Mass-transit supporters hopeful for compromise

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Supporters of competing plans to expand mass transit in central Indiana say they’ve got differences to work out before the General Assembly wraps up March 14 but they’re confident they can find resolution.

The House and Senate have passed similar versions of legislation to allow five counties to raise individual income taxes – with voter approval – to fund more buses and routes.

The bill is headed to a conference committee where two members of the House and two from the Senate will try to work out a compromise.

“My ultimate goal is to see high-quality transportation in metropolitan areas, particularly Indianapolis,” said Sen. Pat Miller, R-Indianapolis, the author of Senate Bill 176. “I want to make sure there is readily available, easy bus transportation, and all mass transit is readily available.”

As passed by the Senate, the bill would also have authorized a corporate income tax increase that would fund about 10 percent of the total cost of expanded mass transit. That version of the bill also banned local governments from using the increased revenue to fund light rail.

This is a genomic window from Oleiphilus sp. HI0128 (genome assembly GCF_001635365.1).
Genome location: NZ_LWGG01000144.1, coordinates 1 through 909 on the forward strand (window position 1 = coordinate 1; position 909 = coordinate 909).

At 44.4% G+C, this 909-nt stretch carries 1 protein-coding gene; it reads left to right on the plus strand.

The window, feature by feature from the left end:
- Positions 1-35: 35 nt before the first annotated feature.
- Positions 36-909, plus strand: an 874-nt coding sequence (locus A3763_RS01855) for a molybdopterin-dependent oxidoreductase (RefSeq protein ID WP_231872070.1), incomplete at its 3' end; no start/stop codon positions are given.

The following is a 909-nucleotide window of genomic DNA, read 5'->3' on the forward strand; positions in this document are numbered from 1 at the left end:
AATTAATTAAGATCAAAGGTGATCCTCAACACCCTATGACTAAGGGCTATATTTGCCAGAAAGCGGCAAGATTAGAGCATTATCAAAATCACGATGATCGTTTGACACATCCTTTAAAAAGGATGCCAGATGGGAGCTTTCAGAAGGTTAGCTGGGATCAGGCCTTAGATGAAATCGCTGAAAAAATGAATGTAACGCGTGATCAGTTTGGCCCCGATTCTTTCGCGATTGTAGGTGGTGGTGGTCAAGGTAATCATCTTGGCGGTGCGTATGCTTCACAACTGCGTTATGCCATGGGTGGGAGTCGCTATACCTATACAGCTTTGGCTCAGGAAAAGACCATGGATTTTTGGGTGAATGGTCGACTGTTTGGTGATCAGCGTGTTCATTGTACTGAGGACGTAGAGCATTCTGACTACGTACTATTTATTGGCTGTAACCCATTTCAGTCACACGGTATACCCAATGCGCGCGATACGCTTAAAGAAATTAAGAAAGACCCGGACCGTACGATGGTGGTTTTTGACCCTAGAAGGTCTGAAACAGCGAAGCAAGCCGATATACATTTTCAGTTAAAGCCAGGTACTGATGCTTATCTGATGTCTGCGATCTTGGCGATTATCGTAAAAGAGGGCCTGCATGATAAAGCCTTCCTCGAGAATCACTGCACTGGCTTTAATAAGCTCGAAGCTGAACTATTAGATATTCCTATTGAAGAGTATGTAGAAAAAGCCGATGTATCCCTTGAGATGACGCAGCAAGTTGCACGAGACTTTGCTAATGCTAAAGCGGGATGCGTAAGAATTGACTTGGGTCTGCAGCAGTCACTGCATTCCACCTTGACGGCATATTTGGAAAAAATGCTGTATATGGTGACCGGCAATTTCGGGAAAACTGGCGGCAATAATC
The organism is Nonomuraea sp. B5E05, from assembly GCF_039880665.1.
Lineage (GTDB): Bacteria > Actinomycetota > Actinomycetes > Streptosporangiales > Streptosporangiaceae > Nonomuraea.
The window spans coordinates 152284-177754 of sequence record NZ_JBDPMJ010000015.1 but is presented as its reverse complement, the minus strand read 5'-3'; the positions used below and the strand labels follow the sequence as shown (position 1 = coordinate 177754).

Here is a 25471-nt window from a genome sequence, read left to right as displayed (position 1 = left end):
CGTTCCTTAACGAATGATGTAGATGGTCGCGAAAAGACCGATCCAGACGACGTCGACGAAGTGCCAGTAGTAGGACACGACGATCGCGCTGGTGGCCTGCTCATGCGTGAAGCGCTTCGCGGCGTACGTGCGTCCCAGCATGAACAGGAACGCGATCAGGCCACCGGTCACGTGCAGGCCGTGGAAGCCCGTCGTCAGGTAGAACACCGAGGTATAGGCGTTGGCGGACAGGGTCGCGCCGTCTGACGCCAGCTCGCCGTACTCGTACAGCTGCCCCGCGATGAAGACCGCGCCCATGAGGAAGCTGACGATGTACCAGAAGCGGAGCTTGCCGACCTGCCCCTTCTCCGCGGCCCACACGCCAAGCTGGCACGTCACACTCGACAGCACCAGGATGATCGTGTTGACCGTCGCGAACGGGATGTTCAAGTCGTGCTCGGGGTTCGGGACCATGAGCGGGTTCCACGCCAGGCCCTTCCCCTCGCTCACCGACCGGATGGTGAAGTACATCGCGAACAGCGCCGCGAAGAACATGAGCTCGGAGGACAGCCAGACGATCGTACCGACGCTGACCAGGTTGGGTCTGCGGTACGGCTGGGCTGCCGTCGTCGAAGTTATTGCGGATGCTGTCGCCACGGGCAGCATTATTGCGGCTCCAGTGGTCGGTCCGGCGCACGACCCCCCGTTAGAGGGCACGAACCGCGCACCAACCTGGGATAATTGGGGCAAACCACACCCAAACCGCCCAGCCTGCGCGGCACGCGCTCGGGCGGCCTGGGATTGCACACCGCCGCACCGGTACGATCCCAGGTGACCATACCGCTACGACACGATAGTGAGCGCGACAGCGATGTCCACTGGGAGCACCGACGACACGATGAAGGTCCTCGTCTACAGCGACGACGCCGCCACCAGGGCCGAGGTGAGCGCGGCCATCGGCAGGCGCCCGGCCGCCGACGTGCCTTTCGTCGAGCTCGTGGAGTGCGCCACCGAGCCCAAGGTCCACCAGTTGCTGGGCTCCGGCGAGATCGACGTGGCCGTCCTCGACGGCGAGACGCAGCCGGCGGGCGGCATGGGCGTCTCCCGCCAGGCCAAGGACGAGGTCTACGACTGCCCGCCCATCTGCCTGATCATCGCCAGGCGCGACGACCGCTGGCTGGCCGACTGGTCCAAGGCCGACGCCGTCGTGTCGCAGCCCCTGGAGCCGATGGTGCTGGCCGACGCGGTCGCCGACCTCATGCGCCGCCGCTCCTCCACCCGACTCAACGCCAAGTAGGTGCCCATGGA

In the House, lawmakers dropped the ban on light rail and stripped out the corporate income tax increase.

Miller said the conference committee discussion will focus on the light-rail ban and proposals to exclude rural townships from paying taxes for the project.

Miller says she can’t predict an outcome until the bill’s legislation is finalized. But the bill’s House sponsor, Rep. Jerry Torr, R-Carmel, expects the bill to pass.

“We had a fairly close vote in the House, but I think some of the things we’re talking about doing may help pick up one or two votes.” Torr said. “I suspect we’ll have an agreement on whatever the conference report will come up with.”


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